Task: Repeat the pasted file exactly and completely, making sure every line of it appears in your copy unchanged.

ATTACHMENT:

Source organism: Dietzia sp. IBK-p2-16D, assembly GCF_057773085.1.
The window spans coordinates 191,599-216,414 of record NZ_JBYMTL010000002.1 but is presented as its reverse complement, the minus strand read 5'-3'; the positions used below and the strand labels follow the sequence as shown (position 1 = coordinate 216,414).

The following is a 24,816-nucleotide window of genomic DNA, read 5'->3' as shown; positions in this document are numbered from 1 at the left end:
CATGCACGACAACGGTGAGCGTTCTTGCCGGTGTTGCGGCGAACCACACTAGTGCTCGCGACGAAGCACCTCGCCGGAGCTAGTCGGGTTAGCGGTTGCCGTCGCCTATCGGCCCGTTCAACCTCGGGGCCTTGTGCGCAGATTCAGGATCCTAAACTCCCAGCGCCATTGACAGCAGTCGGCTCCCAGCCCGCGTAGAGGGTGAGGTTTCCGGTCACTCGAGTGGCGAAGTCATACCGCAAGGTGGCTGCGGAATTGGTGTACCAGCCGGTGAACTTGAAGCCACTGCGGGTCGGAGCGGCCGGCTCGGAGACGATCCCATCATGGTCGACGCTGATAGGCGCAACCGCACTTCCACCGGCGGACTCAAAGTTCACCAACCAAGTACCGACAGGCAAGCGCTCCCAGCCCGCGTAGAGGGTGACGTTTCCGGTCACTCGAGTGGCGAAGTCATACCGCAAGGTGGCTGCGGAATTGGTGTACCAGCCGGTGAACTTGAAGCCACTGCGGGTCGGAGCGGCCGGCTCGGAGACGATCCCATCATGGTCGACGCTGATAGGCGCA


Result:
Source organism: Dietzia sp. IBK-p2-16D, assembly GCF_057773085.1.
The window spans coordinates 191,599-216,414 of record NZ_JBYMTL010000002.1 but is presented as its reverse complement, the minus strand read 5'-3'; the positions used below and the strand labels follow the sequence as shown (position 1 = coordinate 216,414).

The following is a 24,816-nucleotide window of genomic DNA, read 5'->3' as shown; positions in this document are numbered from 1 at the left end:
CATGCACGACAACGGTGAGCGTTCTTGCCGGTGTTGCGGCGAACCACACTAGTGCTCGCGACGAAGCACCTCGCCGGAGCTAGTCGGGTTAGCGGTTGCCGTCGCCTATCGGCCCGTTCAACCTCGGGGCCTTGTGCGCAGATTCAGGATCCTAAACTCCCAGCGCCATTGACAGCAGTCGGCTCCCAGCCCGCGTAGAGGGTGAGGTTTCCGGTCACTCGAGTGGCGAAGTCATACCGCAAGGTGGCTGCGGAATTGGTGTACCAGCCGGTGAACTTGAAGCCACTGCGGGTCGGAGCGGCCGGCTCGGAGACGATCCCATCATGGTCGACGCTGATAGGCGCAACCGCACTTCCACCGGCGGACTCAAAGTTCACCAACCAAGTACCGACAGGCAAGCGCTCCCAGCCCGCGTAGAGGGTGACGTTTCCGGTCACTCGAGTGGCGAAGTCATACCGCAAGGTGGCTGCGGAATTGGTGTACCAGCCGGTGAACTTGAAGCCACTGCGGGTCGGAGCGGCCGGCTCGGAGACGATCCCATCATGGTCGACGCTGATAGGCGCA